Global time-averaged reconstructions of the geomagnetic field

Global time-averaged reconstructions of the geomagnetic field through deep geological times and their implications on the Earth's deep interior

Project description

Studying the geomagnetic field variations throughout geological history is essential for understanding the dynamical processes in the Earth’s outer core and coupling with other layers. Reconstructions of these long-term variations are only possible when sufficient data are available for a given time period. Recent progress in compiling paleomagnetic data resulted in a database that contains paleomagnetic intensity and directions since 4 billion years ago (named PINT). The aim of this project is to build global, time-averaged field (TAF) models covering selected time intervals over the Earth’s history. Of particular importance are periods when the field was stable for a very long time, such as the Cretaceous Normal Superchron, or very active, for example, the Jurassic Hyperactive Period, as well as different epochs considering all data, and normal and reversed separately. Besides the spherical harmonic representation, a method for estimating localized spatial averages of the radial field at the core-mantle boundary (CMB) will be applied. The method also provides model variance and resolution kernels, which allow for a better appraisal of what can be resolved from the data. Further tests will be provided by considering different selection criteria if enough sites for global TAF models are available. One critical issue that needs to be addressed is the paleospatial data distribution. A few different plate motion models will be used to reconstruct the site original locations in order to obtain robust TAF estimates. The following challenge is to incorporate the data location errors in the inversion, and one approach will be to translate these uncertainties into measurement errors. The main objectives of the projects are 1) to identify persistent anomalous features of the geomagnetic field at the Earth’s surface and the CMB; 2) to investigate the differences and similarities of stable/unstable fields; 3) to check for recurring features compared to the present-day field, like the South Atlantic Anomaly; 4) to assess the field asymmetry in both spatial and time scales; and 5) to test the relationship to features in the deep Earth. For the latter, because the variations observed on these long timescales (tens to hundreds of millions of years) are similar to the timescales of mantle convection, their linkage may shed light on the lowermost mantle convection processes.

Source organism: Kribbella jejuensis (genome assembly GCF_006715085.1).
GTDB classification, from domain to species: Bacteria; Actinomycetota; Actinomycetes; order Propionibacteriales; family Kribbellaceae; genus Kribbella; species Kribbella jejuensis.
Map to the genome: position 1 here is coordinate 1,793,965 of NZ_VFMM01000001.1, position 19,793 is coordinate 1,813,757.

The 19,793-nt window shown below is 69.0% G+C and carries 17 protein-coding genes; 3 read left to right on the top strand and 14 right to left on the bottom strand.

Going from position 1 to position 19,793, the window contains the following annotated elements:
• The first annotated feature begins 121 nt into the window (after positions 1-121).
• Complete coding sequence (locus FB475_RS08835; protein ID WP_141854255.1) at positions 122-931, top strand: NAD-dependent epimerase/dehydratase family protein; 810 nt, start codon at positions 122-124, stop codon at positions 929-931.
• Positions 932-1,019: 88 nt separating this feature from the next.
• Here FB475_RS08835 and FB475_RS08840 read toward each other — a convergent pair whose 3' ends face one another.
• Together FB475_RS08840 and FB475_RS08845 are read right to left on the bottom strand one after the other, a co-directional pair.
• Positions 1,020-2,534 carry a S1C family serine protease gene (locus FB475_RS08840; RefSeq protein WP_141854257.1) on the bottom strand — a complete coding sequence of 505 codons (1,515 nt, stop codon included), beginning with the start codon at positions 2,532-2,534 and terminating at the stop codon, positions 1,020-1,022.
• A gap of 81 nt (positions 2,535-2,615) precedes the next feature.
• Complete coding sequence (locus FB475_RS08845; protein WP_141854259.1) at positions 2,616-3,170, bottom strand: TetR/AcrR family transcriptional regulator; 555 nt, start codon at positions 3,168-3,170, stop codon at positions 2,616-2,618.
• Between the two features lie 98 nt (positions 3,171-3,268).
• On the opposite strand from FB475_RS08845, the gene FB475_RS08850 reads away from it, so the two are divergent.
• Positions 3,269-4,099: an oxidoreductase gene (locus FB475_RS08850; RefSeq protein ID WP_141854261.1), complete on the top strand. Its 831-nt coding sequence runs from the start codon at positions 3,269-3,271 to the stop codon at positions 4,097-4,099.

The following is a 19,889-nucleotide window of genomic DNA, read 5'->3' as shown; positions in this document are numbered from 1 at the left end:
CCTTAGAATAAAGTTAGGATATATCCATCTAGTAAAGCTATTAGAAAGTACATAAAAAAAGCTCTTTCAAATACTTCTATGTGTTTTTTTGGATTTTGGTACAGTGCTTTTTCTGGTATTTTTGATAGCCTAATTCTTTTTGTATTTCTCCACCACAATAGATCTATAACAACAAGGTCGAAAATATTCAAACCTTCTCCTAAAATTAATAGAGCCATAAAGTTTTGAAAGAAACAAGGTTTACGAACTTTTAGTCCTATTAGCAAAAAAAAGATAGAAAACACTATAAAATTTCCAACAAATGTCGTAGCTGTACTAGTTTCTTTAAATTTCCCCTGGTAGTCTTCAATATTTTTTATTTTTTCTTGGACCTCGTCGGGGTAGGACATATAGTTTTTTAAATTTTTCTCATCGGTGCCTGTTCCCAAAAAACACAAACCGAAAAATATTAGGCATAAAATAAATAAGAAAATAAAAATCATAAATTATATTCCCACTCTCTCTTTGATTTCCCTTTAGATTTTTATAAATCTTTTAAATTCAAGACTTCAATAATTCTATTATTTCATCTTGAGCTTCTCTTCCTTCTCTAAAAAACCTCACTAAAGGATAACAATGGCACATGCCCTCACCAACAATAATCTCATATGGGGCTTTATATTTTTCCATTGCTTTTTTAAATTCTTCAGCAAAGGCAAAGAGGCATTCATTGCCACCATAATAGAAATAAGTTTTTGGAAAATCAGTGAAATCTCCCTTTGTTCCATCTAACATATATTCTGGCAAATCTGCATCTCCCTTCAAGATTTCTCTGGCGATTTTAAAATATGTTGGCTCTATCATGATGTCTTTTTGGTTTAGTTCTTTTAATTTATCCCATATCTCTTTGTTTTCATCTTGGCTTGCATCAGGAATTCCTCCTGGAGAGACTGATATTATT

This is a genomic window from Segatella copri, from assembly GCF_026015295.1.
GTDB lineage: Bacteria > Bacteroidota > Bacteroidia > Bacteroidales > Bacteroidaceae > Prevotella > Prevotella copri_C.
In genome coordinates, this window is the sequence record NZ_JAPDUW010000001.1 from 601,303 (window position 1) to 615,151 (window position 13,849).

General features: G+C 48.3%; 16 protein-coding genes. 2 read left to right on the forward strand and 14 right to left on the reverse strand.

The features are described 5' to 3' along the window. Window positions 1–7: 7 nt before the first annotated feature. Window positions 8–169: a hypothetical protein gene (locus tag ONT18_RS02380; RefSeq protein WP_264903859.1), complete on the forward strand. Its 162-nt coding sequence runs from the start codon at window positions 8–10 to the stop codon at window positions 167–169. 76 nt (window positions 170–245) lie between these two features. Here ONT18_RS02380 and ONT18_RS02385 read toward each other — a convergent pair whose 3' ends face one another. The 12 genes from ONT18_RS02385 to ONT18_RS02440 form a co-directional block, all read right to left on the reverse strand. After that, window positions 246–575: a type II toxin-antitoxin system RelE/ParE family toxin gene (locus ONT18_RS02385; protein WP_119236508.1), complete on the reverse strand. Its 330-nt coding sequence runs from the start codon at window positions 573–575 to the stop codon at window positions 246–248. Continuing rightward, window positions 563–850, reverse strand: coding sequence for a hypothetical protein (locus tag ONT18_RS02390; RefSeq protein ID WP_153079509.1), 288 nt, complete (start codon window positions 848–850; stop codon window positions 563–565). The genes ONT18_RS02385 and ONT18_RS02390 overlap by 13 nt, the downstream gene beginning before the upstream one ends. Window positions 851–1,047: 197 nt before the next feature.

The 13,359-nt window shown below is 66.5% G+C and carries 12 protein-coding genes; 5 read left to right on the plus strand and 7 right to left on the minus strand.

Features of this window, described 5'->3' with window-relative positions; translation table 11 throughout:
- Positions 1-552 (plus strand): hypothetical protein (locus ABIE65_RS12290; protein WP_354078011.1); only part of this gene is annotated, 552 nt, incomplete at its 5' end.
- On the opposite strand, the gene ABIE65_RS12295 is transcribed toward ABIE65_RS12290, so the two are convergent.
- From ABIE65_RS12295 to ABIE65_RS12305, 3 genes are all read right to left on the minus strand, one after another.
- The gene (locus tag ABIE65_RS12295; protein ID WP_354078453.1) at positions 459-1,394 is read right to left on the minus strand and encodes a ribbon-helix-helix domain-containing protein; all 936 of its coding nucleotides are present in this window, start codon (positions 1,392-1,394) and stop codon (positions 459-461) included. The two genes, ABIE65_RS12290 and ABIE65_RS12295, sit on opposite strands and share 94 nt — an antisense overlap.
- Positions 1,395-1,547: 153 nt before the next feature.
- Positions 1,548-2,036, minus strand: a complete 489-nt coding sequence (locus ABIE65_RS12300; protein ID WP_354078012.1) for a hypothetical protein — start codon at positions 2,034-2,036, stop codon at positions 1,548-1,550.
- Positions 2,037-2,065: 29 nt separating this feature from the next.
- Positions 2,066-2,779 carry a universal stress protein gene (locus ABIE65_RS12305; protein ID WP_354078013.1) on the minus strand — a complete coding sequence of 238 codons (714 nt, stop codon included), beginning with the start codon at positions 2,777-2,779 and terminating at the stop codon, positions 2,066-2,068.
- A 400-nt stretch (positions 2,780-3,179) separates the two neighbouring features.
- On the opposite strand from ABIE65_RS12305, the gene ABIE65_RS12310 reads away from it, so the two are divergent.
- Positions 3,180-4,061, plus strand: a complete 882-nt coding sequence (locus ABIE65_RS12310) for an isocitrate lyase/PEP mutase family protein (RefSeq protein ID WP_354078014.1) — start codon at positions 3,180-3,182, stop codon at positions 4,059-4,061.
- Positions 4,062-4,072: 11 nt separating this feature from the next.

Project staff

Portrait Sanja Panovska
Sanja Panovska

Project information

Dr. Sanja Panovska

Participating research institutes external cooperation partners